Religion: Bible Battles

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To Evangelical Protestants, who number perhaps 40 million in the U.S., the Bible is not only the locus of faith but, increasingly, a subject of spirited debate. Things heated up considerably last week with the publication of The Battle for the Bible (Zondervan; $6.95). Its author: the Rev. Harold Lindsell, 62, editor of Christianity Today (circ. 118,000), the movement's most influential journal. True Evangelicals must believe that the Bible is completely error-proof or "inerrant," writes Lindsell, not only on doctrine and morals but on every detail of history and science. U.S. Evangelicalism, he warns, is being dangerously "infiltrated" by laxer views.

Lindsell cites the Lutheran Church -Missouri Synod as a case where "neoliberals" nearly moved an Evangelical denomination away from its traditions before conservatives regained power (thus pushing the church to the brink of schism). Lindsell sees trouble ahead in his own church body, the 12.5-million-member Southern Baptist Convention. Though no conclusive data are available, Lindsell claims that "90% of the people in the pews believe in biblical infallibility." Even so, he sees the infection of liberalism "spreading steadily."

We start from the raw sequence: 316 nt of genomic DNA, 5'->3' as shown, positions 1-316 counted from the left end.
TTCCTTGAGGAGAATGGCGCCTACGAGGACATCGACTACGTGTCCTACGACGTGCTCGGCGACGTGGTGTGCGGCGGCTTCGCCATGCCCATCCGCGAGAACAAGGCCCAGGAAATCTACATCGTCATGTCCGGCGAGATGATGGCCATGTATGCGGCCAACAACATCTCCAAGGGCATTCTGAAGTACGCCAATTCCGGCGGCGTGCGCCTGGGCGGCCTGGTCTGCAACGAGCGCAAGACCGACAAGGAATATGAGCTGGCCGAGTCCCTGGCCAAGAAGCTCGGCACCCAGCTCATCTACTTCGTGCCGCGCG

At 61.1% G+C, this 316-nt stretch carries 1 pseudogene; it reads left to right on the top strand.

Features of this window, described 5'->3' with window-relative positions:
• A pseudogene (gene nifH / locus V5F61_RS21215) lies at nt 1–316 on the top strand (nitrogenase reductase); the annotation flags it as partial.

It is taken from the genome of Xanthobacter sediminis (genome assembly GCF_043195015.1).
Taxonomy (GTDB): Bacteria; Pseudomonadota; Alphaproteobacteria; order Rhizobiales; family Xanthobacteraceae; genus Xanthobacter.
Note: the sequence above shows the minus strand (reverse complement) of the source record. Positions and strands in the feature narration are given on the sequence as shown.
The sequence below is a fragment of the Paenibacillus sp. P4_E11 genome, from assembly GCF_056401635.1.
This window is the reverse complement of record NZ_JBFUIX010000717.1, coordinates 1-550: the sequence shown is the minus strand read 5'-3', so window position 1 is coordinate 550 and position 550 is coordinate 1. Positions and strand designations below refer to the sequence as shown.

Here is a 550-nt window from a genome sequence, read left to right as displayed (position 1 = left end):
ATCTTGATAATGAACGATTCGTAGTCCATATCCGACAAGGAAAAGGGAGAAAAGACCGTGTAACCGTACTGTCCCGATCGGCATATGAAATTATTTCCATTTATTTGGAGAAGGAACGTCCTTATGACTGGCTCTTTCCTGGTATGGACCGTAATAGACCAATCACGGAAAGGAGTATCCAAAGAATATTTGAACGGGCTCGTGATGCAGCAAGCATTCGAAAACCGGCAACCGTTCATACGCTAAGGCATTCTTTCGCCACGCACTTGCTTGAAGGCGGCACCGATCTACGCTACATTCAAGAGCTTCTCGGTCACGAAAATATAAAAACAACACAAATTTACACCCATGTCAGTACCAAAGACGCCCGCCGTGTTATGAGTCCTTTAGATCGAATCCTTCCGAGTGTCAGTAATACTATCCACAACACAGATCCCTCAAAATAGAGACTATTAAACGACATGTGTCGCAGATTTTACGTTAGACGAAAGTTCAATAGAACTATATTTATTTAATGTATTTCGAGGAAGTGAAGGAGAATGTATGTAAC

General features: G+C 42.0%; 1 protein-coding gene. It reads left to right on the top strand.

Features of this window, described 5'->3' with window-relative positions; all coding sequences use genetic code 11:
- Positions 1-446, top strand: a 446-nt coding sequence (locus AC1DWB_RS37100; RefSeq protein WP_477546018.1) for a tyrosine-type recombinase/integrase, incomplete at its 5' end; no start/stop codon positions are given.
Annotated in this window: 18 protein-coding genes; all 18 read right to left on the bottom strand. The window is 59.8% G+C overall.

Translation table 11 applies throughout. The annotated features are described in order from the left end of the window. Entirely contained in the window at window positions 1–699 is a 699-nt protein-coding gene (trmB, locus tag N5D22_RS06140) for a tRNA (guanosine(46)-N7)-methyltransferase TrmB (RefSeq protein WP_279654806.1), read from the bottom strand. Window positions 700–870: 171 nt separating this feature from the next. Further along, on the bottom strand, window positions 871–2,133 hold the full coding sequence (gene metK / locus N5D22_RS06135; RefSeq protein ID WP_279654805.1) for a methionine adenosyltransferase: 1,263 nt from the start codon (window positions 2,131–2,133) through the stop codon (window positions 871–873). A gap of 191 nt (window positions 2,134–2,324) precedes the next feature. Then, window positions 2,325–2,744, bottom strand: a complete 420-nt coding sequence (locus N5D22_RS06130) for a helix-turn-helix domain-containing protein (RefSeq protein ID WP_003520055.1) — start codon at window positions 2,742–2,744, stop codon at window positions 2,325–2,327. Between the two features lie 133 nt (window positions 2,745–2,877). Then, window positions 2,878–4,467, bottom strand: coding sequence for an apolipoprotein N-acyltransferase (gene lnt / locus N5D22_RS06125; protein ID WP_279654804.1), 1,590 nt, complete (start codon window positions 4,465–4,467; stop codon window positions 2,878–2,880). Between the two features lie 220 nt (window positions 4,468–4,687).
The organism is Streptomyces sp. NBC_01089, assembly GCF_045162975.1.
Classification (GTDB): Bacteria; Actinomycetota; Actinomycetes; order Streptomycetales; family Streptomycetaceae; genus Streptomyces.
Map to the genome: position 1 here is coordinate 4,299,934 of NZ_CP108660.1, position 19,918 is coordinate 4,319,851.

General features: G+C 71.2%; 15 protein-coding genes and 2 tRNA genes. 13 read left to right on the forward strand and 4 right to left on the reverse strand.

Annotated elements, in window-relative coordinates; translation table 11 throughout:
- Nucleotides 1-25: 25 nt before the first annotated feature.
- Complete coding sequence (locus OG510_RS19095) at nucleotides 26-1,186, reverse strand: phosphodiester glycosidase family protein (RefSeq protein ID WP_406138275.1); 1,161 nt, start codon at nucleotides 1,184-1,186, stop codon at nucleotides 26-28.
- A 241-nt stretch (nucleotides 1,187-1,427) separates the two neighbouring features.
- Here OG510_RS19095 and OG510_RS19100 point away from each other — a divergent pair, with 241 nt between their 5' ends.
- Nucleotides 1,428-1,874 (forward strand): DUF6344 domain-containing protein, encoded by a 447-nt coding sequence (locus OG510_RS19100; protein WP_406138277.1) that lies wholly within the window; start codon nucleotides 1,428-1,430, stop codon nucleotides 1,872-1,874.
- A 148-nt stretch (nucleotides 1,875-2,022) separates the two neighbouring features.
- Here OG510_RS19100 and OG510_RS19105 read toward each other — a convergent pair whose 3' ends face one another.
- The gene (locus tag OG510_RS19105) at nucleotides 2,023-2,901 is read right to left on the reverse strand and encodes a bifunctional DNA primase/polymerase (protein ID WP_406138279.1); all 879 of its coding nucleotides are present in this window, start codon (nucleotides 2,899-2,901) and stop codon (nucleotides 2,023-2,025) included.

Lindsell is also alarmed by gradual changes at the interdenominational Fuller Theological Seminary in Pasadena, Calif., probably the best U.S. Evangelical divinity school. Fuller once required faculty members to affirm that the Bible is "free from all error in the whole and in the part," notes Lindsell, who taught there for 17 years. But since 1972 the creed has read simply that the Bible is "the only infallible rule of faith and practice." That leaves Fuller well to the right among seminaries, but nevertheless Lindsell believes disaster looms.

Lindsell singles out Fuller Theologian Paul K. Jewett, whose recent book Man as Male and Female contends that when St. Paul wrote that woman was created for man, he reflected his narrow rabbinical training and contradicted his teaching elsewhere that in Christ "there is neither male nor female." Thus Jewett questions Paul's teaching on the subordination of women.

Sharp Line. Jewett's book had already been criticized by some Fuller supporters and a faculty and board committee has been pondering whether Jewett went too far. Meanwhile Seminary President David Hubbard told a special chapel meeting that Lindsell seeks to draw a sharp line "through the heart of the Evangelical community. The dangers of forcing this cleavage are frightening." Added Hubbard in an interview: "Lindsell has the gas-balloon theory of theology. One leak and the whole Bible comes down. As a result he has to spend all his time patching."

Billy Graham—Mister Evangelical —who sits on the boards of both Lindsell's magazine and Hubbard's seminary, calls the book "one of the most important of our generation." But other Evangelicals are less enthusiastic. Says Theologian Carl F.H. Henry, Lindsell's predecessor as editor of Christianity Today: "Lindsell is relying on theological atom bombing. As many Evangelical friends as foes end up as casualties."